Diablo Cody, who earned a reputation for smart dialogue from Juno, isn't interested in writing a horror flick. She wants to delve into the issues of friendship and sexual maturity, as viewed through the lens of demonic possession.

Right, about that. In a fashion similar to Ginger Snaps (which combined lycanthropy with puberty), Jennifer (Megan Fox) is now the sexiest girl in high school. Her best friend, helpfully identified as "Needy" (Amanda Seyfried), has nothing in common with her. In a twist on the old trope, it's Needy who has the boyfriend (Chip, played by Johnny Simmons).

The two end up at a dive bar for an emo band, Low Shoulder. Low Shoulder is actually a band of amateur cultists who believe, on the strength of Jennifer's transparent lie, that the hot chick oozing sexuality is in fact a virgin. This leads to a hilarious misunderstanding with hell, in which Jennifer is sacrificed only to return from the dead as a succubus.

Jennifer's Body waffles between horror tropes of stupidity – the band believing Jennifer's lie; Jennifer's ability to get away with murder; victims doing really dumb things – and mood-killing reality checks. The murders are drawn out over time, such that the high school deals with them in a realistic way reminiscent of other real-life high school tragedies. Midnight vigils are held, jocks cry, and camera crews roll tape.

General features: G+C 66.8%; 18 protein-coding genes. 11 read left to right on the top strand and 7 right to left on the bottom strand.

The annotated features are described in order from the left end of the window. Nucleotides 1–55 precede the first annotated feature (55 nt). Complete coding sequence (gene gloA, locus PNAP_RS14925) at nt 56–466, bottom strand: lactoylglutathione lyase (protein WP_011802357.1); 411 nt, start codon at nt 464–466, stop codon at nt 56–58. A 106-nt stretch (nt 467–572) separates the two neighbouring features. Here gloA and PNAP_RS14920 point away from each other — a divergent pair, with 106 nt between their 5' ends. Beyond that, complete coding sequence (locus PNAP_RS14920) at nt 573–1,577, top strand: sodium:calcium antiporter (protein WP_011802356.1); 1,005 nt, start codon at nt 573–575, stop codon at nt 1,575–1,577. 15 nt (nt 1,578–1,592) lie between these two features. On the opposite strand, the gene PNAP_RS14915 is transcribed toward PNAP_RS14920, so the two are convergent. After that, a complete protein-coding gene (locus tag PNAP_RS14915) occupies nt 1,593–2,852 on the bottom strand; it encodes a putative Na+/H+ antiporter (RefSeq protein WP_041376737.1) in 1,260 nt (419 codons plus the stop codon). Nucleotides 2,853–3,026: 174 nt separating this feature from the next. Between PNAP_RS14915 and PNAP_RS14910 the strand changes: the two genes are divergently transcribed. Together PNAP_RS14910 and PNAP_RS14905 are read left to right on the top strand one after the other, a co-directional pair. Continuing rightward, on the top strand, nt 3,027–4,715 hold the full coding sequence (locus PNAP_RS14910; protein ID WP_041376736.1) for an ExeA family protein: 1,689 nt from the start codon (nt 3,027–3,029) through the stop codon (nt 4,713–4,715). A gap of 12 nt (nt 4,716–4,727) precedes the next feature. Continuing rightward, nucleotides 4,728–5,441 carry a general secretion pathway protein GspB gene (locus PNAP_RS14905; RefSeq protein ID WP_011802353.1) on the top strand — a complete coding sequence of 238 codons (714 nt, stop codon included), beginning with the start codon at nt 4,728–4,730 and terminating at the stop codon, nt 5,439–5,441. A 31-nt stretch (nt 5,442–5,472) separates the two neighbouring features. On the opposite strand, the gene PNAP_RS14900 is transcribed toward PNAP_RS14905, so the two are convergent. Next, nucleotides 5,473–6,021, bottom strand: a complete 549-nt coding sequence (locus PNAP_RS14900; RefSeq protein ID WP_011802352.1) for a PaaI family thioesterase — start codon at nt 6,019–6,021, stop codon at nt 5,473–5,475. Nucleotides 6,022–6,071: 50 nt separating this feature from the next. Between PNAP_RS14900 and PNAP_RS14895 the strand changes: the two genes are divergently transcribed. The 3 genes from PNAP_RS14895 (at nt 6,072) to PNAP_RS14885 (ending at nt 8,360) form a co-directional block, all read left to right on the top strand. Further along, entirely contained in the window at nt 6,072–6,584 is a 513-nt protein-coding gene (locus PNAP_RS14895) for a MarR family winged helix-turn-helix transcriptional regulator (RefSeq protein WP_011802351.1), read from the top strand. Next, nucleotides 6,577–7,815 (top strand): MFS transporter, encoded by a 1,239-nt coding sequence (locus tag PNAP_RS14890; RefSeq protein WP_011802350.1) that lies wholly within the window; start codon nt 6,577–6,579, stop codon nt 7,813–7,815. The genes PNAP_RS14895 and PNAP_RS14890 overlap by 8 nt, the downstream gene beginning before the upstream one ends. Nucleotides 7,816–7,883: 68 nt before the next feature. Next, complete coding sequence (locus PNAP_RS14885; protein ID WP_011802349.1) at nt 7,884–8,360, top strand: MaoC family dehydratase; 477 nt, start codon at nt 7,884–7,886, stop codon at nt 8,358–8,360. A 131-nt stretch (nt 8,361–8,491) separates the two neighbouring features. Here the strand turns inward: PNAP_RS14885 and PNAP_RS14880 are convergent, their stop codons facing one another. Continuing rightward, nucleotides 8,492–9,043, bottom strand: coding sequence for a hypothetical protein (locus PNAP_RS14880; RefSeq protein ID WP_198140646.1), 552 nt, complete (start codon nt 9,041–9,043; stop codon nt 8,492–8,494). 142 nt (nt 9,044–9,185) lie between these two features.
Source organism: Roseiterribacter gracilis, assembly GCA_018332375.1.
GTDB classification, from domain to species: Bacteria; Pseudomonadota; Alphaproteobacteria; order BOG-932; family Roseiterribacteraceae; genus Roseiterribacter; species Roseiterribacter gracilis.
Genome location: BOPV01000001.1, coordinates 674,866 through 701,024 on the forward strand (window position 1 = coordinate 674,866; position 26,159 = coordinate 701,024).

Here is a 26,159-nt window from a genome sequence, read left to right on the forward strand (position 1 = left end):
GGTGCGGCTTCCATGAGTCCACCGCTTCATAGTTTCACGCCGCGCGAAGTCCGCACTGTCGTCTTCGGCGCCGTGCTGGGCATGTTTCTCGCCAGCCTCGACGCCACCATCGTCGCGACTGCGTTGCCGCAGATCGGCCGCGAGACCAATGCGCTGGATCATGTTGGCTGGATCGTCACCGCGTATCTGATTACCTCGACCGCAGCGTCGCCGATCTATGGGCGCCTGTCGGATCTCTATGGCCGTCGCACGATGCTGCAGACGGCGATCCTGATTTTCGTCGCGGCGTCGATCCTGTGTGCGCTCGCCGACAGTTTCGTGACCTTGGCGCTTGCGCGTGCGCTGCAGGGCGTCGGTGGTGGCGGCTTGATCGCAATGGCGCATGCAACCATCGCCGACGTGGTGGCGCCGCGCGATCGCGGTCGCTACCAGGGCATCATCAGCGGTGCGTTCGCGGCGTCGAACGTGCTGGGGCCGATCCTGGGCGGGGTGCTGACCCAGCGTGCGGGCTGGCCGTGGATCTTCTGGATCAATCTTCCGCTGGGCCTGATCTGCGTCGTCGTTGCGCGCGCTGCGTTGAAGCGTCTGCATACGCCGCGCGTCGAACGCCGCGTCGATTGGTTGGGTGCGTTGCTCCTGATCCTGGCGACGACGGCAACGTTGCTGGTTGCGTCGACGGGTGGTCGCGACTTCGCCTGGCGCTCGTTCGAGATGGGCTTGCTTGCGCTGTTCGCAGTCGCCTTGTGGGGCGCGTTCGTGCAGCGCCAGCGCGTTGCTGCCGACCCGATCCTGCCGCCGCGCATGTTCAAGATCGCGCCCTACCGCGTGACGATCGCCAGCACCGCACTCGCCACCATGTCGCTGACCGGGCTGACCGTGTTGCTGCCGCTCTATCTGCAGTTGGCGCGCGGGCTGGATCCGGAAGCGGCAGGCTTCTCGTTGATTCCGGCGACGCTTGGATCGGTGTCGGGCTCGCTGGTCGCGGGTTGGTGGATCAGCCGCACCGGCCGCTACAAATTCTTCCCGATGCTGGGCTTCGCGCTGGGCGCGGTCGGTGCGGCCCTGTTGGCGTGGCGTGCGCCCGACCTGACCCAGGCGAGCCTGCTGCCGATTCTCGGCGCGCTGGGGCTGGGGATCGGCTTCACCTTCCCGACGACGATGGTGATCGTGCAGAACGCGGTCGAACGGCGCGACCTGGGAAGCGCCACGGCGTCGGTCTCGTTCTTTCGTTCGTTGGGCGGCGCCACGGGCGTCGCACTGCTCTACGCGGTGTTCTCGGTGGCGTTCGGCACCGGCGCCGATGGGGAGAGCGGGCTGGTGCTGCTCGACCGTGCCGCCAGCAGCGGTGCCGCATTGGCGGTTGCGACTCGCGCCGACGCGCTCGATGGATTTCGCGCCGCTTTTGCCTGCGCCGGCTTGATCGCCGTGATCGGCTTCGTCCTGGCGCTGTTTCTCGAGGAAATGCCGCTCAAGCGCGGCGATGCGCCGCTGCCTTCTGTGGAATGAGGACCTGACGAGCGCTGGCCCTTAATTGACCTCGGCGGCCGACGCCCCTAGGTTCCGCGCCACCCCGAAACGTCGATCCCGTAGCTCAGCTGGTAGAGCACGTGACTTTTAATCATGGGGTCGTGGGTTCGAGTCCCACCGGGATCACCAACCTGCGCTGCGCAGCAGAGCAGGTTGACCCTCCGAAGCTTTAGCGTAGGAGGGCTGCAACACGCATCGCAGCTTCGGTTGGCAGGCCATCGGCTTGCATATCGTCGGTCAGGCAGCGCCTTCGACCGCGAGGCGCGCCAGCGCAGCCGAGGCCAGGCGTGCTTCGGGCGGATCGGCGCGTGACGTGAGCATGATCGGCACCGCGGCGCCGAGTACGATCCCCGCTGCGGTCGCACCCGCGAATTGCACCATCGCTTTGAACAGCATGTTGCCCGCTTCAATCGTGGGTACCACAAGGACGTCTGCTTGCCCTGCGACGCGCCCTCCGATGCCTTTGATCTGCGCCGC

Although Jennifer's Body is supposed to be about its namesake, we get precious little insight into Jennifer's thoughts. The film is actually about Needy, who is a typical "Final Girl" of horror movies. Like the legions of Final Girls that have gone before her, Needy is psychically connected to Jennifer in a way that's never explained. This movie is much more about Needy, her boyfriend, her "nerdy" persona that's never convincingly portrayed, and her awkward relationship with Jennifer. Jennifer's Body tries hard to imply there's some chemistry between the two of them, but it just doesn't click. Jennifer comes off as uniformly one-dimensional and Needy as a disconnected cipher.

The pacing in this film is incredibly jarring; at various points, Jennifer just jumps out the window and exits a scene. The movie starts to feel more like a series of vignettes than an actual plot. Cody uses the Lovecraftian technique of "I was there!" that is no longer in favor because it saps a film's momentum.

The ending, such as it is, is something of a foregone conclusion – we know that Needy is committed to an insane asylum because as narrator she tells us in the beginning of the film. But don't worry, Jennifer's condition is some kind of super-virus (you can "get succubus" on you, apparently), which destroys any pathos around Jennifer's transformation and turns our Final Girl into a superhero who can fly. That's right, fly.

Still, Jennifer's Body isn't terrible. Slickly produced, with competent special effects, the movie tries hard to be both sexy and cool. All the navel gazing around why it "failed" is unwarranted; Jennifer's Body made back twice what it cost to produce. It's just that Jennifer's Body, despite using lots of "hip" dialogue, wants you to like it so much that it throws everything at you: a contrived horror plot, prolonged seduction scenes, a lesbian kiss, and a superhero revenge sequence. In the era of the Internet, that's not enough to make a great horror film anymore. It could just have been easily called Needy's Movie.

Wednesday, February 3, 2010

The Book of Eli

The Book of Eli is a vastly underappreciated film that mixes martial arts swordsmanship, a post-apocalyptic setting, and a biblical narrative.